Nest Box Update

Five of our six nest boxes contain nests. Four have eggs. Two contain chickadee eggs and two, bluebird eggs. Two nests had adults incubating, a bluebird and a chickadee. One nest box is empty. The nest box at the Cow Pasture near the Ellerbe Creek Railroad Tunnel has two bluebird eggs within. I expect there’ll be a few more by next week’s inspection of the box. The chickadees that started the nest in the nest box on the service roadRead more

Mallard Surprise

Top Photo: Six of 14 mallard ducklings in wetlands. I got a call on the radio telling me that there were, “a bunch of baby ducks swimming around in the wetlands,” specifically, the swampy area on the west side of the path near the Main Wetlands Overlook. I went to investigate. They were mallards, a female and at least thirteen ducklings (a later count totaled 14 ducklings). The ducklings were frantically feeding as the mother carefully swam along with them,Read more

Bloomers

Top photo: redbud blossoms There’s no doubt that a flowering redbud is a beautiful tree. It’s at its peek in March here in central North Carolina. It’s not the earliest of bloomers but it’s one of the most obvious. Most people think redbud a southeastern tree, and essentially it is. But it grows as far north as Canada, hence the scientific name Cercis canadensis. And, it’s the state tree of Oklahoma. Redbud’s small, magenta, pea-like flowers are edible. They canRead more

Nest Box Update 3.23.20

I hadn’t conducted a nest box inspection since 10 march. At that time there was a nearly complete chickadee nest in one nest box and a mere sprinkling of moss on the bottom of another nest box (chickadee). There are now five nests in our six nest boxes here at the museum. Three nest are chickadees. Two are bluebirds. One nest box is empty. There are no eggs. The nest box at the Cow Pasture near the Ellerbe Creek RailroadRead more

Nest Box Season

It’s nest box season. While that in itself is exciting, only two of our six nest boxes show activity. The nest box at the Butterfly House has an almost complete Carolina chickadee nest inside. A bit more moss, some fur and or feathers to top it off and it’ll be ready for eggs. The nest box on the east side of the parking deck has just a few small pieces of moss. This nest box typically starts off with chickadees,Read more

Early Spring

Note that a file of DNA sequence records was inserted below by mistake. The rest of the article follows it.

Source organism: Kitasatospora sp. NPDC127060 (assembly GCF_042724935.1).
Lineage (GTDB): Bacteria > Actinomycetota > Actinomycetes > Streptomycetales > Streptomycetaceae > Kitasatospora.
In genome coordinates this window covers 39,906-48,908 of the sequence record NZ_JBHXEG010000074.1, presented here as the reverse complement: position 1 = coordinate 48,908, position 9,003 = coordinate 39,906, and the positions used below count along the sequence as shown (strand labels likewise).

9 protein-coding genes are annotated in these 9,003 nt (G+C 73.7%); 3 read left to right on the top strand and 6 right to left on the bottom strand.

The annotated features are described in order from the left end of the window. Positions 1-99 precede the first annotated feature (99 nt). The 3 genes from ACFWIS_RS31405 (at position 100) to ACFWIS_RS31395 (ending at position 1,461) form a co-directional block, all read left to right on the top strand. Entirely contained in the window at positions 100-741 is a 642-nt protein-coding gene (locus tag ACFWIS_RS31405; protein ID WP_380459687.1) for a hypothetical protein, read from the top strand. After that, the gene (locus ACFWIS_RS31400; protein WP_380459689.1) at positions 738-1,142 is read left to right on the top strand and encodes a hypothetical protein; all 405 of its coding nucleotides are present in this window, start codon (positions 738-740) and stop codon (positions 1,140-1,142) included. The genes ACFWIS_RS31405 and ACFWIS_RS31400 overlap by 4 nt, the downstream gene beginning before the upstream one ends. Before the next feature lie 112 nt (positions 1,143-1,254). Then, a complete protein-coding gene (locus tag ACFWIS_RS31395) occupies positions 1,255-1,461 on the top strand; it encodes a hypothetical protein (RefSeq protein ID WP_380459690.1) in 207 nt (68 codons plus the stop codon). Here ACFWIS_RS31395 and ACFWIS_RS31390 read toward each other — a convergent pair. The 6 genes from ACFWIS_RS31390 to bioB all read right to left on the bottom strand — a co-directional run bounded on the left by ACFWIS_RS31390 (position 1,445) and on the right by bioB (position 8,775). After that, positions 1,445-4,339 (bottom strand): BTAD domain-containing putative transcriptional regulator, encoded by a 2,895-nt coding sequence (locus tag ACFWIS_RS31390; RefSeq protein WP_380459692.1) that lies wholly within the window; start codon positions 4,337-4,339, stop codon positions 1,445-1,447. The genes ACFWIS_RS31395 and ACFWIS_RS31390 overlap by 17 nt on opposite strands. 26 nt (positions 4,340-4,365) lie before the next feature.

Neotropical migrants won’t begin arriving on the scene for a month or more. However, our local year-round resident birds have the jump on those mainly insectivorous migrants. Some of the locals like cardinals, towhees, brown thrashers, Carolina wrens and others are in full song and some are building or investigating nest sites. American robin numbers are increasing, and keep an eye out for cedar waxwings on any shrubs or trees that still have fruit, like holly or red cedar. NorthernRead more

Sharing

Our two sibling red wolves, Eno and Ellerbe, share the same enclosure. As you might expect, each wolf has its own personality. Eno often seems to desire, what appears to be, playful interaction between himself and his brother. From my observations, Ellerbe prefers to be left alone and does not share his brother’s enthusiasm for “playfulness.” It’s part of the captive animal experience to be offered enrichment. Environmental Enrichment, in the case here, is the placement of objects inside theRead more

Purple Martin Update

North America’s largest and probably most familiar swallow is the purple martin. The birds spend the winter in South America and return to eastern North America to nest. They’re almost entirely dependent on manmade structures to nest in, plastic or hollowed out natural gourds, large multi-room bird houses and other structures. The first arrivals from South America usually make it back to North Carolina by the first couple of weeks in March. One was spotted in Durham on February 12th.Read more

Snow

It doesn’t snow often in our locale (Central North Carolina). And, when it does, it melts quickly. You better get out and enjoy it while it lasts. In case you missed it, I took some photos for you. (all photos 2.21.20) See you next time!Read more

Spring?

With snow in today’s forecast you might not think it’s spring. Meteorologically speaking, it’s only a little more than a week away. So, it’s no real surpise to see pickerel frogs and blue violets. The violet may be a bit early, but the local pickerel frogs begin their breeding in February. Listen for their soft snore-like calls as you wind through Explore the Wild, take a peek over the rail as you walk along the boardwalk, you may hear orRead more